heinnews this week went a little off the beaten road in sports and interviewed Mohammad Farokhmanesh, an Iranian filmmaker who came up with the documentary movie “Empire of Evil”. They discussed what moviegoers should think going into the movie; how this film will help understanding among nations; sports in Iran; fencing in 40 degree Celsius weather; improvements in the treatment of women in Iran; and a lack of perspective in the Islamic nation.
heinnews: Before an American or someone from the Western world were to watch this film and knew Iran only from television and the news, what would you tell them before they even go into the movie theater?
Farokhmanesh: What would I say? I would say put aside all your thoughts and stereotypes – regardless if they are about Iran or Islam. Just go to the movie and accept it with an open mind.
heinnews: One of the points of the film is that there are 70 million people in Iran, most of whom who do not fit the term evil as portrayed in politics. Then why did you decide to use the name “Empire of Evil”?
Farokhmanesh: Because the people who live there cannot defend themselves against things which they cannot really influence and because they have become victims of a political game and game within the media. Unfairly they have been given the title Axis of Evil as a population.
heinnews: What was the goal of the movie?
Farokhmanesh: The goal was to show a realistic picture about what it’s like to live in such a country, that the people living there have everyday problems to deal with which exist in almost every country. But they also have additional problems which come about through the current situation. I just wanted to bring closer to people a foreign culture. They are a bit far away geographically and a bit culturally as well, but not from a humanistic standpoint.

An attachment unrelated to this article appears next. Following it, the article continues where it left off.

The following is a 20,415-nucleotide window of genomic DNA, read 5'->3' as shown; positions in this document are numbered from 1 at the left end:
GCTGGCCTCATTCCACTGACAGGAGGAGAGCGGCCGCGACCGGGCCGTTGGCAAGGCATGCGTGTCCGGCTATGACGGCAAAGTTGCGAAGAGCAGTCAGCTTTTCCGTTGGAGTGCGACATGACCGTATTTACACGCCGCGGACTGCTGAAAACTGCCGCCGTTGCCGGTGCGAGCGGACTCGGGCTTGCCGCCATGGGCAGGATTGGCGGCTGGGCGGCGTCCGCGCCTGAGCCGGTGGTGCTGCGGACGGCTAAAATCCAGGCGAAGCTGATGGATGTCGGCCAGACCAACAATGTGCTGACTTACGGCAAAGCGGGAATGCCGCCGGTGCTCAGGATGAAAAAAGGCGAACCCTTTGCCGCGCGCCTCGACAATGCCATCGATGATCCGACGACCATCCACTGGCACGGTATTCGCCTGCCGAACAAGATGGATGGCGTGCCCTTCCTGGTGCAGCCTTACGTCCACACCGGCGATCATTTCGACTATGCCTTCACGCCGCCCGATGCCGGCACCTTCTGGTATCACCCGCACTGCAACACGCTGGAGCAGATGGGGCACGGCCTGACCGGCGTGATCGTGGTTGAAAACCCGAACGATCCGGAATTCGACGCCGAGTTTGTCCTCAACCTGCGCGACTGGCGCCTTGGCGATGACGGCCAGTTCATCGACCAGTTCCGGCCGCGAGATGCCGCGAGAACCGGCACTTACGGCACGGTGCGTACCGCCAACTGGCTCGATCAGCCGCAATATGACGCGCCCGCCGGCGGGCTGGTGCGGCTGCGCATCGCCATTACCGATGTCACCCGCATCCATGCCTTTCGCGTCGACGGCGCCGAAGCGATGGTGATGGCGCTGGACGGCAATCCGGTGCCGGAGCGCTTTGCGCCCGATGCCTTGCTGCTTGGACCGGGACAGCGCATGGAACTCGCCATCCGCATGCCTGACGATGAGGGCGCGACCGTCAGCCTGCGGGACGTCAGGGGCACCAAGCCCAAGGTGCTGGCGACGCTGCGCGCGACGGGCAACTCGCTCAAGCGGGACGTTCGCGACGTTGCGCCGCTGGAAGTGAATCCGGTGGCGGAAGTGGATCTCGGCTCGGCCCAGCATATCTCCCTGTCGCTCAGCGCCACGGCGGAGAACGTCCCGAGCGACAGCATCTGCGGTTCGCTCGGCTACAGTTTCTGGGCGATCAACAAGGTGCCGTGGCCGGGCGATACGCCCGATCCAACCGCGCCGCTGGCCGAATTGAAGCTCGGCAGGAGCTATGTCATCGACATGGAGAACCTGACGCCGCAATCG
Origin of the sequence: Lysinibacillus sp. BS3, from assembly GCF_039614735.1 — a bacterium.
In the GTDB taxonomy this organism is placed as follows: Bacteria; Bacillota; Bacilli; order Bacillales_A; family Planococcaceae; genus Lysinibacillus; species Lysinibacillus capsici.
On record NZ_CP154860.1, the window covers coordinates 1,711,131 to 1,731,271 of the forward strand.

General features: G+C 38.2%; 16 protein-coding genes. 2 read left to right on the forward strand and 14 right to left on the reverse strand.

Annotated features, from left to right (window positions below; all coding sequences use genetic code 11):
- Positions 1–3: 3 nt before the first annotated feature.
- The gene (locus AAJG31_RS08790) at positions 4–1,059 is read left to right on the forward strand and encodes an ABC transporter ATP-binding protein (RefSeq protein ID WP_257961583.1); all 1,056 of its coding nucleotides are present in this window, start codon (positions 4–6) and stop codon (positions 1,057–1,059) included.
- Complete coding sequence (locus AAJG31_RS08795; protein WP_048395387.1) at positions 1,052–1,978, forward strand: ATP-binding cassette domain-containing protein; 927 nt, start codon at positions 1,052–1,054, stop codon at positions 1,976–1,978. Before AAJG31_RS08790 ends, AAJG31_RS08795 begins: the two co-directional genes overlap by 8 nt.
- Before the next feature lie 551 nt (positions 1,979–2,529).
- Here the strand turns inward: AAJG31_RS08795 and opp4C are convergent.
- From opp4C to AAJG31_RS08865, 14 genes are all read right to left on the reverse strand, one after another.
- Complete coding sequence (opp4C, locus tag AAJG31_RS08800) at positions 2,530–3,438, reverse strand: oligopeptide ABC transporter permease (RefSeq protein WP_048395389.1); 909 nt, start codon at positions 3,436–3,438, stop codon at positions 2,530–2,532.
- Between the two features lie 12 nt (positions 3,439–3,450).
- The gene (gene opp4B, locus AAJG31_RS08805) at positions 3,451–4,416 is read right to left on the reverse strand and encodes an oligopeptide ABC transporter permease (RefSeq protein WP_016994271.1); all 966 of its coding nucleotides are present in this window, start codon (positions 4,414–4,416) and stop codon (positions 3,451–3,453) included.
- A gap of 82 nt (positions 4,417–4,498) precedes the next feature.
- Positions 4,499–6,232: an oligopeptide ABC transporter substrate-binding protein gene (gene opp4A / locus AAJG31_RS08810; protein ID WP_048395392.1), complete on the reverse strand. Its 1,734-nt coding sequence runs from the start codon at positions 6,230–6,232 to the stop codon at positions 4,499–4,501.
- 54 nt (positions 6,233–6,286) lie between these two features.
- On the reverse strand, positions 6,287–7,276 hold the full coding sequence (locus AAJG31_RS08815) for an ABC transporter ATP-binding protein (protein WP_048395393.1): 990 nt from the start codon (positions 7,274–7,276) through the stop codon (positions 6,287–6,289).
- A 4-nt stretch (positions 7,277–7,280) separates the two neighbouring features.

heinnews: A couple years have past since you made the film. You have received a lot of feedback and took part in discussions about the film. Looking at the goal you named for the making of the film – how successful have you been with that goal?
Farokhmanesh: Without praising myself, looking at the reactions of the people, who have been very positive in their discussions, then I can see that they understood exactly what I was trying to say in the film.
heinnews: Do you see this film as your part in helping develop understanding among nations?
Farokhmanesh: This is a understanding among nations. This is an informational film, a teaching film. After every showing of the film, teachers came up to me and said this was a very good film to be shown in schools. But I hope it’s done. These types of films are important for making the foreign to be less foreign.
heinnews: Religion, arts and sports were the main three topics addressed in the film. Why was it so important for you to choose those topics?
Farokhmanesh: Because people see Iran as a religious country. That’s the first thing many people say about Iran – Islam and religion. Religion is a part of life in the country but not everything. And the arts and sports are very important as well.
heinnews: The Iranian national basketball team reached the Olympics in 2008 for the first time in over 50 years. And Iran is a powerhouse in Asian football. What was the main point you wanted to bring across in terms of sports in the country?